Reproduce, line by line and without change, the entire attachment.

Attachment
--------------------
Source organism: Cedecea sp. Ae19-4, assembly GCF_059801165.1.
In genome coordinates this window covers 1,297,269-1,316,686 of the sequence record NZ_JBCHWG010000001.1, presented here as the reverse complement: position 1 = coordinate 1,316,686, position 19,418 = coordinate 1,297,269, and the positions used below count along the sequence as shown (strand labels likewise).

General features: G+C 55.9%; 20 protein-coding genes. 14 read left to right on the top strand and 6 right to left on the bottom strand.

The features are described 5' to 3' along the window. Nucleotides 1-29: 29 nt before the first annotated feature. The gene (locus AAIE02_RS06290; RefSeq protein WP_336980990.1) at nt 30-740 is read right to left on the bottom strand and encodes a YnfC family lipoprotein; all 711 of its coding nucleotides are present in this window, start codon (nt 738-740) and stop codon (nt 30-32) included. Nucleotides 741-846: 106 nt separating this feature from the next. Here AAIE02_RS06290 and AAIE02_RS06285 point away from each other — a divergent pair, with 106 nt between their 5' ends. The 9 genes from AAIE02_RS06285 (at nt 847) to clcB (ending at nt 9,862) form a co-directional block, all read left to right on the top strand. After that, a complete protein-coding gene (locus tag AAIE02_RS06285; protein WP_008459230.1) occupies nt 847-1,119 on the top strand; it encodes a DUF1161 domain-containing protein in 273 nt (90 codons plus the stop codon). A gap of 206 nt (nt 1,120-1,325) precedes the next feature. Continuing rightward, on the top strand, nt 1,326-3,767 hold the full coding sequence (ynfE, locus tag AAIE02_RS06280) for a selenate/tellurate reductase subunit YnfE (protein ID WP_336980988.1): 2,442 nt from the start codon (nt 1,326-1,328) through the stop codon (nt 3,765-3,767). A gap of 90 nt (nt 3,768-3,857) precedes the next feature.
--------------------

Source organism: Cedecea sp. Ae19-4, assembly GCF_059801165.1.
In genome coordinates this window covers 1,297,269-1,316,686 of the sequence record NZ_JBCHWG010000001.1, presented here as the reverse complement: position 1 = coordinate 1,316,686, position 19,418 = coordinate 1,297,269, and the positions used below count along the sequence as shown (strand labels likewise).

General features: G+C 55.9%; 20 protein-coding genes. 14 read left to right on the top strand and 6 right to left on the bottom strand.

The features are described 5' to 3' along the window. Nucleotides 1-29: 29 nt before the first annotated feature. The gene (locus AAIE02_RS06290; RefSeq protein WP_336980990.1) at nt 30-740 is read right to left on the bottom strand and encodes a YnfC family lipoprotein; all 711 of its coding nucleotides are present in this window, start codon (nt 738-740) and stop codon (nt 30-32) included. Nucleotides 741-846: 106 nt separating this feature from the next. Here AAIE02_RS06290 and AAIE02_RS06285 point away from each other — a divergent pair, with 106 nt between their 5' ends. The 9 genes from AAIE02_RS06285 (at nt 847) to clcB (ending at nt 9,862) form a co-directional block, all read left to right on the top strand. After that, a complete protein-coding gene (locus tag AAIE02_RS06285; protein WP_008459230.1) occupies nt 847-1,119 on the top strand; it encodes a DUF1161 domain-containing protein in 273 nt (90 codons plus the stop codon). A gap of 206 nt (nt 1,120-1,325) precedes the next feature. Continuing rightward, on the top strand, nt 1,326-3,767 hold the full coding sequence (ynfE, locus tag AAIE02_RS06280) for a selenate/tellurate reductase subunit YnfE (protein ID WP_336980988.1): 2,442 nt from the start codon (nt 1,326-1,328) through the stop codon (nt 3,765-3,767). A gap of 90 nt (nt 3,768-3,857) precedes the next feature.